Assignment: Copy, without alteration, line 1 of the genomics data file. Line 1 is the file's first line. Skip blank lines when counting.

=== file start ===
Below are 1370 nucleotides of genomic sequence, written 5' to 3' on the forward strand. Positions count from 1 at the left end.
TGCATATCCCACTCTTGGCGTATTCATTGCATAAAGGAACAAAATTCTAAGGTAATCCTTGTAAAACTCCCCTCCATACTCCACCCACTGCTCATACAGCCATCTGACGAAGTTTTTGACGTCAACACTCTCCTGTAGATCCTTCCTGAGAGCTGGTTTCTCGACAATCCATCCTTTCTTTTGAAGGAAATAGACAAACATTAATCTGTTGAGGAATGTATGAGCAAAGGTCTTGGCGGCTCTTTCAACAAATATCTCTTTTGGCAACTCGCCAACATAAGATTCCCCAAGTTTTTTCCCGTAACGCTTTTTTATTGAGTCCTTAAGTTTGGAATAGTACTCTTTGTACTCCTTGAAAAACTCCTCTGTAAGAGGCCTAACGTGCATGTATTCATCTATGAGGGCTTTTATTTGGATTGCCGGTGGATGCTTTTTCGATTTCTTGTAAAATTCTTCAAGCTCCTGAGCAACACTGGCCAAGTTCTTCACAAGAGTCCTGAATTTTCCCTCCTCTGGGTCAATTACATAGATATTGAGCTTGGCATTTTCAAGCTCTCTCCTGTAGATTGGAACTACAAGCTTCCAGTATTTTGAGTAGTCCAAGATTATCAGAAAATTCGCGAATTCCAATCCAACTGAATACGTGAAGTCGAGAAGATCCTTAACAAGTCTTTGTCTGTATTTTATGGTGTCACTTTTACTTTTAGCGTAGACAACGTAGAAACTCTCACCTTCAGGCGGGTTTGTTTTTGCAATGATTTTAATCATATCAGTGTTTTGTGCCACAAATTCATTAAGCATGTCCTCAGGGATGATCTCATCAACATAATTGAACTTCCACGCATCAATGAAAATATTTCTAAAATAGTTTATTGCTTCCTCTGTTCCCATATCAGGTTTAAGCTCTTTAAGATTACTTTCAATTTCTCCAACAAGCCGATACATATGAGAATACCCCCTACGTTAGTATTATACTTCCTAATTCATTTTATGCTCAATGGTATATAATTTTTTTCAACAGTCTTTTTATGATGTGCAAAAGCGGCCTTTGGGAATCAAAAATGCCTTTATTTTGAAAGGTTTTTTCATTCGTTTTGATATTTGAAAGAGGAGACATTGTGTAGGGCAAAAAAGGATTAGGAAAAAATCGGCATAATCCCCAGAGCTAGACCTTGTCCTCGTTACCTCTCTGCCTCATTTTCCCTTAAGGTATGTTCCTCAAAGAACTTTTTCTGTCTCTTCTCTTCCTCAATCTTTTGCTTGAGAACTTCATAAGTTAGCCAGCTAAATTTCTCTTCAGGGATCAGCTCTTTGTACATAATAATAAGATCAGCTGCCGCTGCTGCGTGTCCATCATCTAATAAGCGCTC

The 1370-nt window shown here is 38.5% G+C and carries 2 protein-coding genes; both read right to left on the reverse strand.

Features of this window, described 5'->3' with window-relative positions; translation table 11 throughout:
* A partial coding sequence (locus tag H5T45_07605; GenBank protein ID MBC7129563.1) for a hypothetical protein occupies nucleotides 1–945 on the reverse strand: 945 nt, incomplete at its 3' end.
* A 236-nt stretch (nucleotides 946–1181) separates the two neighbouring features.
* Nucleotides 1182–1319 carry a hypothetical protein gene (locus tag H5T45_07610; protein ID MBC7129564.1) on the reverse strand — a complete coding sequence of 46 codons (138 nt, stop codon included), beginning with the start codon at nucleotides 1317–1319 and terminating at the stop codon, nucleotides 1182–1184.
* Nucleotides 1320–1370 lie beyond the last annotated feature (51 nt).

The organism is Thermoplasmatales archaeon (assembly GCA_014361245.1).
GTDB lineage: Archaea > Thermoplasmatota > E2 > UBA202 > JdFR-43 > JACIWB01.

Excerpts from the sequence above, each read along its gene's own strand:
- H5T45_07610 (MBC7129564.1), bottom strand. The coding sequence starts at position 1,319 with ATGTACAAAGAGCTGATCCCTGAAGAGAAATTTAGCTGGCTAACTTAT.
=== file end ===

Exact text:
Below are 1370 nucleotides of genomic sequence, written 5' to 3' on the forward strand. Positions count from 1 at the left end.